In response to the question about whether the executive team supports and promotes women …

  • 75% of men said, ‘Strongly agree’, and an additional 21% answered ‘Somewhat agree’
  • Only 62.6% of women said, ‘Strongly agree’, with an additional 13.3% saying ‘Somewhat agree’


When asked why women leave the workforce, ‘Increased Compensation’ was the top answer for all respondents. However …

  • 21.5% of women answered, ‘Career advancement’ (compared to only 9% of men)
  • Over 13% of women answered, ‘Need more flexibility’ (compared to only 6% of men)

This final disparity is significant, and Dettingmeijer believes that this is a function of societal expectations. “Generally, in our world today, women are primary caregivers, whether it be children, elderly parents, volunteering in the community, taking care of a house, whatever that is.” Dettingmeijer says this creates a difference in the ability of women to look after responsibilities in their work and outside their work, compared to the ability of men to do the same. “I’ve always preached that work-life blend is more realistic than work-life balance. If you have to balance everything and have sitters for kids and people taking care of homes and visiting your elderly parents, it’s a constant fight for that balance.”

Next steps for progress

There is a lot of distance still to be traveled on the road to true gender equity. While the survey results indicate modest gains in some areas, the staffing industry – and the business world as a whole – clearly has much work yet to do.

Actions to create progress can begin with a shift in thinking. Dettingmeijer attributes some of Randstad’s progress to this kind of shift. “We decided not to call it unconscious bias, which everybody has. You can’t do anything about it because you’re human. We flipped it, and we call it conscious inclusion. How do you consciously include people in what you’re doing and how you’re working?”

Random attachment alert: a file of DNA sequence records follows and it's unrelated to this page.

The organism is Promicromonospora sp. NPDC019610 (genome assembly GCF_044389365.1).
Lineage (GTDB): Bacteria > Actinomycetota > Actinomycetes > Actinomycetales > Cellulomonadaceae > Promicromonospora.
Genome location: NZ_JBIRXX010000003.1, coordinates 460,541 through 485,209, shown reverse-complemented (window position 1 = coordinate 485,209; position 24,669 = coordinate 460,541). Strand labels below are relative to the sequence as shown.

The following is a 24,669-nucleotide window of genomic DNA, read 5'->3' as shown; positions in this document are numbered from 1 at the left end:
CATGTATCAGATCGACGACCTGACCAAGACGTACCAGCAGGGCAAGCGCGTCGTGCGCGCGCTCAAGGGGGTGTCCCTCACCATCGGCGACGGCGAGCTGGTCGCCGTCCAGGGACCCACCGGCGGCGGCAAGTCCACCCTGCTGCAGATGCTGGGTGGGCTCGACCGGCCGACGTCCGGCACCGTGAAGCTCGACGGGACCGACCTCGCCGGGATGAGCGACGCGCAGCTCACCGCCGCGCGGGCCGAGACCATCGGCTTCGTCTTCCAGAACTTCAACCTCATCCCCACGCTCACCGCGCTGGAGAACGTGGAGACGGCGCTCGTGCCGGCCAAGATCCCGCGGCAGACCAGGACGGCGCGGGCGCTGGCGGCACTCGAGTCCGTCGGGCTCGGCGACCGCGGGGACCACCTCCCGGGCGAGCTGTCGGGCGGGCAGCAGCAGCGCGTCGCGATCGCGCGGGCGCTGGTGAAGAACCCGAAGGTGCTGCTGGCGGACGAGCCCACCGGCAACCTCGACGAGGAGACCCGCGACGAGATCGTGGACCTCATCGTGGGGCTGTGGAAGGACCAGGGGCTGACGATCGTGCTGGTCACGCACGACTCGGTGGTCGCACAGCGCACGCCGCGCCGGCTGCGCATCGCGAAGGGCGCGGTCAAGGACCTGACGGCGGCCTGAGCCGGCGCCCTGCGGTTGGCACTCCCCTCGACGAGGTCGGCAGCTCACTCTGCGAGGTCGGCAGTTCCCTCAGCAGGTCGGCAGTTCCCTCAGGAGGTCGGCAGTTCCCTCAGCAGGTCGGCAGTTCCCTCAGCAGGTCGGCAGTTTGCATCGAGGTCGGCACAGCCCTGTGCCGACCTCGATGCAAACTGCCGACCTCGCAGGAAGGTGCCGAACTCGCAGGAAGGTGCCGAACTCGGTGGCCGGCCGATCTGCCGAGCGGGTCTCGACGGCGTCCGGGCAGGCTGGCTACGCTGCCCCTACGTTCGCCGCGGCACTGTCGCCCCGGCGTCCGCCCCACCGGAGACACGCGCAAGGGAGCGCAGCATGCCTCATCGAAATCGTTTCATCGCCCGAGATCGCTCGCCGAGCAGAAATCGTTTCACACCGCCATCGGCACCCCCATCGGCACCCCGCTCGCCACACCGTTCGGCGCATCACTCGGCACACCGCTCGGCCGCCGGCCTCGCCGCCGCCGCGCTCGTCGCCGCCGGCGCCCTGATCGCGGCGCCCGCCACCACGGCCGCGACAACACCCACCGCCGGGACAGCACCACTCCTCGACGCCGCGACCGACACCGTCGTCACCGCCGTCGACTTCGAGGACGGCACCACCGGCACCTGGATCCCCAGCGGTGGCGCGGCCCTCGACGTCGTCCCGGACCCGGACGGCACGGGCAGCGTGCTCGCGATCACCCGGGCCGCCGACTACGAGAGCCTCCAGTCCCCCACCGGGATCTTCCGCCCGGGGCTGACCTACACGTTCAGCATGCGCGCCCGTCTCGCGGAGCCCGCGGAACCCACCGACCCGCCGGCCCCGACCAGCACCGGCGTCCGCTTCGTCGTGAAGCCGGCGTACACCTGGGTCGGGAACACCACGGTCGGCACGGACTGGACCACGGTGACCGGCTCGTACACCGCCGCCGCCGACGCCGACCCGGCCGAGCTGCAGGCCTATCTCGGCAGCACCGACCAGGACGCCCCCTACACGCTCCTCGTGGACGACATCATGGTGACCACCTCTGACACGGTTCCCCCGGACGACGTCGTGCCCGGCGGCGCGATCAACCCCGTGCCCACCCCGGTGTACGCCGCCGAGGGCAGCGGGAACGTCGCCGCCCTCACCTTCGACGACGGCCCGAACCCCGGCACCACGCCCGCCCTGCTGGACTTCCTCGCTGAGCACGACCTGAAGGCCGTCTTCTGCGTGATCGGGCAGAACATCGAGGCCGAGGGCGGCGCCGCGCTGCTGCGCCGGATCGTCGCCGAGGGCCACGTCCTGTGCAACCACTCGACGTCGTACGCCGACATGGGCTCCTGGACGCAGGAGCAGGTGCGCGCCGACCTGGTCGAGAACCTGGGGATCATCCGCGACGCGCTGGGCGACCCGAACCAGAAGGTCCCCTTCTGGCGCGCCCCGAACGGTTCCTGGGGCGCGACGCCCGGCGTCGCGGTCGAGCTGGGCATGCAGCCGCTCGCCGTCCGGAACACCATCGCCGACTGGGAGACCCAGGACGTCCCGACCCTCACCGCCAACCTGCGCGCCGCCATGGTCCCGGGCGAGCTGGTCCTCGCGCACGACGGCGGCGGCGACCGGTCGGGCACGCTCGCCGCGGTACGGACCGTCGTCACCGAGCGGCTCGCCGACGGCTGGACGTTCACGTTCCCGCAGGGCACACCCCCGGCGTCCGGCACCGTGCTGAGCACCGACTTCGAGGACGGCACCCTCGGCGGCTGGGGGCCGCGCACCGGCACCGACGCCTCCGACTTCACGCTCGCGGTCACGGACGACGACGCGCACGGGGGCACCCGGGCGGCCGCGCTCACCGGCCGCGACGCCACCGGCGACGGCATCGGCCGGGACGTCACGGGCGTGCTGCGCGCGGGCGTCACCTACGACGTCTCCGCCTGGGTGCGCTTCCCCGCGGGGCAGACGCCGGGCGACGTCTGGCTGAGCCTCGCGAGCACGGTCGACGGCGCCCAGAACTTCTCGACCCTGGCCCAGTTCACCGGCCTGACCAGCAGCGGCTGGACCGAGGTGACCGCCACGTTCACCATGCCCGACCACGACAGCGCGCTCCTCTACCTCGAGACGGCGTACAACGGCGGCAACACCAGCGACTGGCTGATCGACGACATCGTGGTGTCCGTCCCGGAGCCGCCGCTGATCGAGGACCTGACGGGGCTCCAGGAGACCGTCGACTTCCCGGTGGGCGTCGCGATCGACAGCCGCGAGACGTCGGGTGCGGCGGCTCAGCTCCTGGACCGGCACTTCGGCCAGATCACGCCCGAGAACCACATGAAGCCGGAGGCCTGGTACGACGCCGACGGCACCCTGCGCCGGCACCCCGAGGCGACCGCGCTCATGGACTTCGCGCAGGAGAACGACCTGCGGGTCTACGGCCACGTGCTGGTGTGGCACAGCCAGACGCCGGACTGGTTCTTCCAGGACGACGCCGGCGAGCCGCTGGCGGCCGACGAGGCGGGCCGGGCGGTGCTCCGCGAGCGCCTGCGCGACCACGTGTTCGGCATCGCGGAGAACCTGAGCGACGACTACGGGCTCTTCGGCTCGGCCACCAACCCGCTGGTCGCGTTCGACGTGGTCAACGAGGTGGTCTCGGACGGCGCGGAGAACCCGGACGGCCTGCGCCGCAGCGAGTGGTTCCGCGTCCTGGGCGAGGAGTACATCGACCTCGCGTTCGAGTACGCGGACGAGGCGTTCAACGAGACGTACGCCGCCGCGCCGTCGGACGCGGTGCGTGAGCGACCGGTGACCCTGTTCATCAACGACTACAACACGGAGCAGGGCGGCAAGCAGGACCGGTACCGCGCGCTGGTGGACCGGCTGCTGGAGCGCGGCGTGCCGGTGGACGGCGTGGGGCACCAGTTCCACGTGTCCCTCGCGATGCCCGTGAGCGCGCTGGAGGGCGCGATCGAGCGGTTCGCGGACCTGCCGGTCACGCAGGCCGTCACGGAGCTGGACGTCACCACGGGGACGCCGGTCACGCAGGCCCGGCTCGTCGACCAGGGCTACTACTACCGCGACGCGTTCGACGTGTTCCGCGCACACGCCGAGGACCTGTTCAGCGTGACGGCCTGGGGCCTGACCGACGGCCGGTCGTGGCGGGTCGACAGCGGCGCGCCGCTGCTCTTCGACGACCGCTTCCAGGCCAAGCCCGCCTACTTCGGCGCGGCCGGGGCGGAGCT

The members of the panel also discussed the importance of mentorship, and providing opportunities for women to connect and learn from each other, and from allies. “It doesn’t have to be in a formal mentorship or sponsorship program,” Ackerman says, “but taking time and making space for individuals within your organization. It’s important to create a sense of support. I feel like I have an obligation to other women coming into the organization, and other women that I work with. I think all of us should, both women and men.”

Connections inside and outside the organization also provide opportunities for support and growth. “Conferences and internal events can be an easy way of connecting with like-minded women, and learning more and taking action,” Ackerman points out.

There are specific, tactical actions that can be implemented by leaders who want to accelerate progress. As an example, Dettingmeijer points to changes that Randstad put in place. “Pushing for a slate of diverse candidates moved our metrics. Every job that we post has to have a diverse slate. After that started to show progress, we then said, ‘Who do you hire from the diverse slate?’ So, it’s not only having the slates, but looking at how the hires are made.”

Awareness is the first step

One fundamental first step, the panel members agreed, is the awareness created by the survey results. “Awareness creates action,” Baker says. “We just shared our experiences and our thoughts on this survey with 350 people who are going to go back to their organizations and say, ‘Hey, I just sat on this webinar, and this is what I learned, these are the questions I have, and these are my ideas and suggestions.’ That’s where the actions start. One person can’t do everything, but everyone can do something.”

One thing you can do – especially if you missed the opportunity to see it live – is to watch the webinar. There was a lot more discussion amongst the panel members, and the entire presentation was recorded. Click here to watch the webinar and gain even more insight.